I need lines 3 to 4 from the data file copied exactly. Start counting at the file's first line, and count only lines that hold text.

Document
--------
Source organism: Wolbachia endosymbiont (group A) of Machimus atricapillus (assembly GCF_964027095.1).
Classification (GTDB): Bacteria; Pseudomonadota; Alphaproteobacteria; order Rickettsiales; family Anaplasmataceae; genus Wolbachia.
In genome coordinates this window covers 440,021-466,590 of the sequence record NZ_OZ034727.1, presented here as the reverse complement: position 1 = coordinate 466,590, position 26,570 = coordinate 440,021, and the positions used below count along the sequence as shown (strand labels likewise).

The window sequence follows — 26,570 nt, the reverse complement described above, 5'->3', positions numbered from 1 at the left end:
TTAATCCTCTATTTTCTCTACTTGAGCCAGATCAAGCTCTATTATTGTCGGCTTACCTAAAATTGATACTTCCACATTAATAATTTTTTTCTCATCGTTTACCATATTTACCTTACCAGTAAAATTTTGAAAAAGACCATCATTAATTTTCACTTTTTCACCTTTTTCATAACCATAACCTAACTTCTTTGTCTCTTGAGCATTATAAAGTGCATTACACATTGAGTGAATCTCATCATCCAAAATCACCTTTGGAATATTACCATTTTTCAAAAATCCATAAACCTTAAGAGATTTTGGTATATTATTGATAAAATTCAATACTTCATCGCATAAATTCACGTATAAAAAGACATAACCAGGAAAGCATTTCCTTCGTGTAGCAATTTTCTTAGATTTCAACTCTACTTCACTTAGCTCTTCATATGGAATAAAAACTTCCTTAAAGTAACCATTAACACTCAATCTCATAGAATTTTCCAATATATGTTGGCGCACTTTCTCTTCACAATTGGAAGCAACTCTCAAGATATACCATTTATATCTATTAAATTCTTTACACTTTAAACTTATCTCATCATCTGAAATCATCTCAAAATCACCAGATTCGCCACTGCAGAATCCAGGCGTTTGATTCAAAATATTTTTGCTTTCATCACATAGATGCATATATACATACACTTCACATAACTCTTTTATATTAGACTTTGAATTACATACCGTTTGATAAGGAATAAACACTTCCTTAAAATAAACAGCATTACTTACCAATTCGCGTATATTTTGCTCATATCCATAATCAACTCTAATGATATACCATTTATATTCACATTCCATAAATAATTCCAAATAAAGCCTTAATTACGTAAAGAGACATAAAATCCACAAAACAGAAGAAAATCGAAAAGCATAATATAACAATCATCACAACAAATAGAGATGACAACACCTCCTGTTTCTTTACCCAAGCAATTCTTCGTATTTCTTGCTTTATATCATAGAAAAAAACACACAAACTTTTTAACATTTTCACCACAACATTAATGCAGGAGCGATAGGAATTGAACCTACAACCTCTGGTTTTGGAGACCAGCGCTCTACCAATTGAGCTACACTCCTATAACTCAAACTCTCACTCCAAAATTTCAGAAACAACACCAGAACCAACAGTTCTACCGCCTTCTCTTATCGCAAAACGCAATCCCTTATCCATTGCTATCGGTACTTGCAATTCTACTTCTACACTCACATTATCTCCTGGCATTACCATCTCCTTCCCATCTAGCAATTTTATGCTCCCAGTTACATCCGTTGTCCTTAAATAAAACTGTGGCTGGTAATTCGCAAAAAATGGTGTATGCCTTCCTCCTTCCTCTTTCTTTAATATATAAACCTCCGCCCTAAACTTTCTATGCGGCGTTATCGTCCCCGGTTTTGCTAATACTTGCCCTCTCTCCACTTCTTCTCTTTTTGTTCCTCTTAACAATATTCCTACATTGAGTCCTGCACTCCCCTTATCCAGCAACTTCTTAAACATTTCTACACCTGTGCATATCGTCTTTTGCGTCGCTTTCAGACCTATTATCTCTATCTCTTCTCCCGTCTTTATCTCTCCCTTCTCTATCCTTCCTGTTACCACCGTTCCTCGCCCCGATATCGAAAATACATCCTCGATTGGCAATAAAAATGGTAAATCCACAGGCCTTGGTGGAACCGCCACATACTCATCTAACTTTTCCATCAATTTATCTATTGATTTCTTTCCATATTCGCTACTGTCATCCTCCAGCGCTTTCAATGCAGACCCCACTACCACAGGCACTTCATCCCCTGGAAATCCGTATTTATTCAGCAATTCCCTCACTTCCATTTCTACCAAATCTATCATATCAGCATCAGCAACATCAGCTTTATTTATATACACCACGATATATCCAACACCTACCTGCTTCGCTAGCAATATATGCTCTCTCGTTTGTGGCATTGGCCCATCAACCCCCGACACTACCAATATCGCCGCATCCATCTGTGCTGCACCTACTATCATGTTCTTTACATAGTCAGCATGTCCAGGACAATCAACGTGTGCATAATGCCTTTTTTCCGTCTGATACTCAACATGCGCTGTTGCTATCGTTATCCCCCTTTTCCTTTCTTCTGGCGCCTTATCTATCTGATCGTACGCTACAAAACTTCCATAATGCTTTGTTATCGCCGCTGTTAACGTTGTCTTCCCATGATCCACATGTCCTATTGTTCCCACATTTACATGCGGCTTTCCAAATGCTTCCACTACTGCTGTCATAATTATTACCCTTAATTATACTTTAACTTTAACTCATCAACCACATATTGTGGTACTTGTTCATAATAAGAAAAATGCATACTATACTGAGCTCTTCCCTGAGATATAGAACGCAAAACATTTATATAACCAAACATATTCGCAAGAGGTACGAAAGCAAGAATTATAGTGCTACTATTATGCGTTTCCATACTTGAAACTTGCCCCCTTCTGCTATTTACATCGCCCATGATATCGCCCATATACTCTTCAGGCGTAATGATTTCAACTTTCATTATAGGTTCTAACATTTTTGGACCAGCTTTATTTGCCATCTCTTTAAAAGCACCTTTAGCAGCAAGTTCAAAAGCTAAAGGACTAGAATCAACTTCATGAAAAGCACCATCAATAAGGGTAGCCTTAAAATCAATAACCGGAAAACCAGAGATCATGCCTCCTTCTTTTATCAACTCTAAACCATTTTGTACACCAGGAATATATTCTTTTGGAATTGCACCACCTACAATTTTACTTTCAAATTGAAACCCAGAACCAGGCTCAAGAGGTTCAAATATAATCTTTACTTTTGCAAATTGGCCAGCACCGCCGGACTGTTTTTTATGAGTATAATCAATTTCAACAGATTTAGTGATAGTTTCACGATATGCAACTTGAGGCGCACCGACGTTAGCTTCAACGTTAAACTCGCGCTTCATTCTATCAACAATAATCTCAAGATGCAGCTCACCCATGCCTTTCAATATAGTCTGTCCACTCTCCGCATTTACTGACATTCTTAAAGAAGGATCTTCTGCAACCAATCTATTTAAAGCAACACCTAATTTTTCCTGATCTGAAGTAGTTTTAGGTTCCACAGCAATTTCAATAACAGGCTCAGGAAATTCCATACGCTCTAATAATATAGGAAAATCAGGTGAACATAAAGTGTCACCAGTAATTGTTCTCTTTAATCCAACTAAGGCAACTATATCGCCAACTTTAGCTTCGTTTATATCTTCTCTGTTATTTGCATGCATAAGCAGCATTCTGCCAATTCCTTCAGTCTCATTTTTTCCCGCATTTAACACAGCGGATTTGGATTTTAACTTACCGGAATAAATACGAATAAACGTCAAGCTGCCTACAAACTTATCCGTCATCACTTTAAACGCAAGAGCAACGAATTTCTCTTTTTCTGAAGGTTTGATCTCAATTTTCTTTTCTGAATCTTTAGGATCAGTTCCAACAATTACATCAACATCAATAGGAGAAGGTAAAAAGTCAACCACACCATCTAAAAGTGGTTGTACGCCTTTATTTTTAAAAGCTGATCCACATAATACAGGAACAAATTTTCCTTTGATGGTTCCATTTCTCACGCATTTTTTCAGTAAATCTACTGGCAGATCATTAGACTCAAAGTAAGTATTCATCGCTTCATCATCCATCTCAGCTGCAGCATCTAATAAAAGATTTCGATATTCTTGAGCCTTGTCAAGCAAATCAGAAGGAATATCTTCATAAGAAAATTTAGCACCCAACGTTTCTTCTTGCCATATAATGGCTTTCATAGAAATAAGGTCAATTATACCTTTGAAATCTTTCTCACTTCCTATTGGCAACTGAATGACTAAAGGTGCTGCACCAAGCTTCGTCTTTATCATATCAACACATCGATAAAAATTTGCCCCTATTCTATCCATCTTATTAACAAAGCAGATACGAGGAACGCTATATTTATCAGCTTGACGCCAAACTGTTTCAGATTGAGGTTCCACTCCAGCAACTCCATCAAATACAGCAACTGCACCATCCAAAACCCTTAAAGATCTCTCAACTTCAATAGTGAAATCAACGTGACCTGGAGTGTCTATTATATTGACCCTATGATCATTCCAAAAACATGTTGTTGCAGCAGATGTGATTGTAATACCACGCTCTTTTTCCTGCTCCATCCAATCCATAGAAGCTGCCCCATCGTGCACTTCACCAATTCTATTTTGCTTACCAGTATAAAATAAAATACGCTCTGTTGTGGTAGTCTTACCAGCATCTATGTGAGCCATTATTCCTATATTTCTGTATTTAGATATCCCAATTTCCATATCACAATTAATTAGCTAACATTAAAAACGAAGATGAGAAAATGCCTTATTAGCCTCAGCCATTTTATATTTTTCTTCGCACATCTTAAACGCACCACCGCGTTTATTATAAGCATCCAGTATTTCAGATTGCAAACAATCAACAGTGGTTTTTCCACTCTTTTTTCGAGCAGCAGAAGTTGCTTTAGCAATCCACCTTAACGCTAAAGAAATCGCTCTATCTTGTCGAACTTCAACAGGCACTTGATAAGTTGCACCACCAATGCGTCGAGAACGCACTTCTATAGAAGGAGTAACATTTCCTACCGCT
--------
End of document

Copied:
In genome coordinates this window covers 440,021-466,590 of the sequence record NZ_OZ034727.1, presented here as the reverse complement: position 1 = coordinate 466,590, position 26,570 = coordinate 440,021, and the positions used below count along the sequence as shown (strand labels likewise).

The window sequence follows — 26,570 nt, the reverse complement described above, 5'->3', positions numbered from 1 at the left end: